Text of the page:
A memory systems model of implicit social cognition

David M. Amodio, Kyle G. Ratner

Research output: Contribution to journalArticlepeer-review


Implicit social cognition refers to the mental processes that influence social perception and behavior independently of conscious awareness. To date, implicit social processes have been explained by single-system models of associations among concepts that, while addressing questions of information processing, are generally silent regarding the interface of implicit social processes with behavior. In this article, we present a multisystem model of implicit social cognition based on emerging cognitive neuroscience research on systems of learning and memory. This model describes how different underlying memory systems, characterized by different patterns of learning, unlearning, and behavioral expression, may contribute to implicit social processes. We describe how the memory systems model differs from previous theories of implicit social cognition and how it makes new and increasingly refined predictions regarding implicit sociocognitive processes and their influences on behavior.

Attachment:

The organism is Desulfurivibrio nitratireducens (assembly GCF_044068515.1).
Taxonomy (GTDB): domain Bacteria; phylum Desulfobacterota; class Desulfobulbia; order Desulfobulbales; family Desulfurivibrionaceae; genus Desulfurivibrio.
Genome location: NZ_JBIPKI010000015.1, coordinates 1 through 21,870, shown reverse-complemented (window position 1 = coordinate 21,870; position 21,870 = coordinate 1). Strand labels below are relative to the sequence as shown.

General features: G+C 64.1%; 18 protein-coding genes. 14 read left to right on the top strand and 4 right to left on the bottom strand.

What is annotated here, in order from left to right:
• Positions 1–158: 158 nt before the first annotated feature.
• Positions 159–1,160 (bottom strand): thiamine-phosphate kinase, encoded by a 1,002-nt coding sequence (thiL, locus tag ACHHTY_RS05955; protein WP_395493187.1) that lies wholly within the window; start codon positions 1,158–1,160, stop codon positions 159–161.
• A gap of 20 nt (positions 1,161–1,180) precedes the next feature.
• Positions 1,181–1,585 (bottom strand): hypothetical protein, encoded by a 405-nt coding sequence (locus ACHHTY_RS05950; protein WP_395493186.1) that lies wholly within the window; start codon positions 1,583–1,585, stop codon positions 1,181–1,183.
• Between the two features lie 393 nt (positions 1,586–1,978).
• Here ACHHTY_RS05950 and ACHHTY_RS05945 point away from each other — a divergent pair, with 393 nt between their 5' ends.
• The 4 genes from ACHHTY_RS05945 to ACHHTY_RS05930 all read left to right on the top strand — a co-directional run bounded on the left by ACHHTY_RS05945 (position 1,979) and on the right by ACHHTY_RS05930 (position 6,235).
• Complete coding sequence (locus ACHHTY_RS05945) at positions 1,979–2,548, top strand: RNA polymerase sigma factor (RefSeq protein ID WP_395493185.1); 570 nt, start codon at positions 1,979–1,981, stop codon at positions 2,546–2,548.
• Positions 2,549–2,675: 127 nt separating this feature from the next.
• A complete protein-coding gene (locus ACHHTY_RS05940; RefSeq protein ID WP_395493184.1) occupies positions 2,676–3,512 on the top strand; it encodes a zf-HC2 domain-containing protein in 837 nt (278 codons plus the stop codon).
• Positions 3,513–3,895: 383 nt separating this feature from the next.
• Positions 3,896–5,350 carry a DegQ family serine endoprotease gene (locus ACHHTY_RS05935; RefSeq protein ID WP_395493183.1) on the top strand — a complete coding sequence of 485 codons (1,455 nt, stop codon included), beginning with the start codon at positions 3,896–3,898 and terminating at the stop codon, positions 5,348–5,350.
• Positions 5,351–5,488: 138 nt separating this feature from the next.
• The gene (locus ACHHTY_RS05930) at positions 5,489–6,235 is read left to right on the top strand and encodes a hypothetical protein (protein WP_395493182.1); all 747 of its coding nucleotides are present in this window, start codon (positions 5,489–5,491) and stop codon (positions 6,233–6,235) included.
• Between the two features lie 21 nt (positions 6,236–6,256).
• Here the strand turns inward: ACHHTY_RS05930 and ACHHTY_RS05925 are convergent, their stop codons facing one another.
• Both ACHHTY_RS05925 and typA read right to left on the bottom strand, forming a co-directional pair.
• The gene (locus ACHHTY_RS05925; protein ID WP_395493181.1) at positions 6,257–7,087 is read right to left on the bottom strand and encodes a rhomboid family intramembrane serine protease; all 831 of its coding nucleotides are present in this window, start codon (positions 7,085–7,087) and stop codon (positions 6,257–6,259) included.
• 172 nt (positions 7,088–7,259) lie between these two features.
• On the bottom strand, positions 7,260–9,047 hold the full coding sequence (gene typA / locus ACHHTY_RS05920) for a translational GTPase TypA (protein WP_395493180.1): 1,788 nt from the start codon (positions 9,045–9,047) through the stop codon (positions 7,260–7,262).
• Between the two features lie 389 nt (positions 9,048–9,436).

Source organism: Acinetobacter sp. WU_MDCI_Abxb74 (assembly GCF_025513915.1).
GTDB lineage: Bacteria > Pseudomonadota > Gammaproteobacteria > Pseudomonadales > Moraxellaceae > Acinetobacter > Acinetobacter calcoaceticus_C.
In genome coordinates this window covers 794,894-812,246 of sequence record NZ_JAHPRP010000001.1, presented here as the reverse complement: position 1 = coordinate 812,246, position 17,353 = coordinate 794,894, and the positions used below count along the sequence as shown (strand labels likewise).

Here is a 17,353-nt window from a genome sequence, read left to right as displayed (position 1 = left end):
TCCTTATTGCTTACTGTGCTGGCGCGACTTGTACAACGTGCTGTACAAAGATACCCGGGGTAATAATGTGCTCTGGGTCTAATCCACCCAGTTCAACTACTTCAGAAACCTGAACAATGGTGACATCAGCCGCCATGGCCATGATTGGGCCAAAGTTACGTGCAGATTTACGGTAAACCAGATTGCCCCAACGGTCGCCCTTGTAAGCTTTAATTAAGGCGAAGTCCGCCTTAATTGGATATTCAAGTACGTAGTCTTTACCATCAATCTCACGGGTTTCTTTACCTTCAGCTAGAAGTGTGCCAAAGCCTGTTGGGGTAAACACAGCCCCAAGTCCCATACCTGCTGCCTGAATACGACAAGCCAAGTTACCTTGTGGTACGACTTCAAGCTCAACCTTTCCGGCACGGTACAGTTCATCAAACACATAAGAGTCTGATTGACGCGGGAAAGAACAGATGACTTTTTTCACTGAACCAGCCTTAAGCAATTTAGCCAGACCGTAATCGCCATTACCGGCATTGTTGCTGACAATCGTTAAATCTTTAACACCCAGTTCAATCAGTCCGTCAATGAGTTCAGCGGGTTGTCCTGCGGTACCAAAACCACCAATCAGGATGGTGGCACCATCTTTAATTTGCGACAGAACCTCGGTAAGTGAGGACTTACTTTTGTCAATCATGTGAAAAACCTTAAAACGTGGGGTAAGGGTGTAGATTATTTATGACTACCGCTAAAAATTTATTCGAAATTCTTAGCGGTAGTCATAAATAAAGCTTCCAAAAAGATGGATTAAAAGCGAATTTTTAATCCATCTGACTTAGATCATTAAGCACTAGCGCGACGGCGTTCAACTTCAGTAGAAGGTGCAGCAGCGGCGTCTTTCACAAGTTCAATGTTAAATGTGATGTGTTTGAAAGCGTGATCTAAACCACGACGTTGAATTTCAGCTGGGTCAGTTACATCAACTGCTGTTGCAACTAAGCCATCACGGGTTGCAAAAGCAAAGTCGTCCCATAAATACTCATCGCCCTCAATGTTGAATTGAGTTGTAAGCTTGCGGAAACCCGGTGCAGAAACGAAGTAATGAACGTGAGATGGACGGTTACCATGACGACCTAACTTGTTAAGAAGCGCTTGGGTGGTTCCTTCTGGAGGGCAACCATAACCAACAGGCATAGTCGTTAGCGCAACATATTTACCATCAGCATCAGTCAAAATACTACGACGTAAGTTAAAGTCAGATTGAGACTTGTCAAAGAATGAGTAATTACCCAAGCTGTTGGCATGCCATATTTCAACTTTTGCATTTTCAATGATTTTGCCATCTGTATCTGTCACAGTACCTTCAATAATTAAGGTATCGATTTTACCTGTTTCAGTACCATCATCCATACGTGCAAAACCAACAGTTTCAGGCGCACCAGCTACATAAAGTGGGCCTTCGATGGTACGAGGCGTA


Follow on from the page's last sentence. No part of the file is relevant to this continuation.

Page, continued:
Original languageEnglish (US)
Pages (from-to)143-148
Number of pages6
JournalCurrent Directions in Psychological Science
Issue number3
StatePublished - Jun 2011


  • attitudes
  • implicit
  • memory systems
  • social cognition
  • stereotyping

ASJC Scopus subject areas

  • General Psychology


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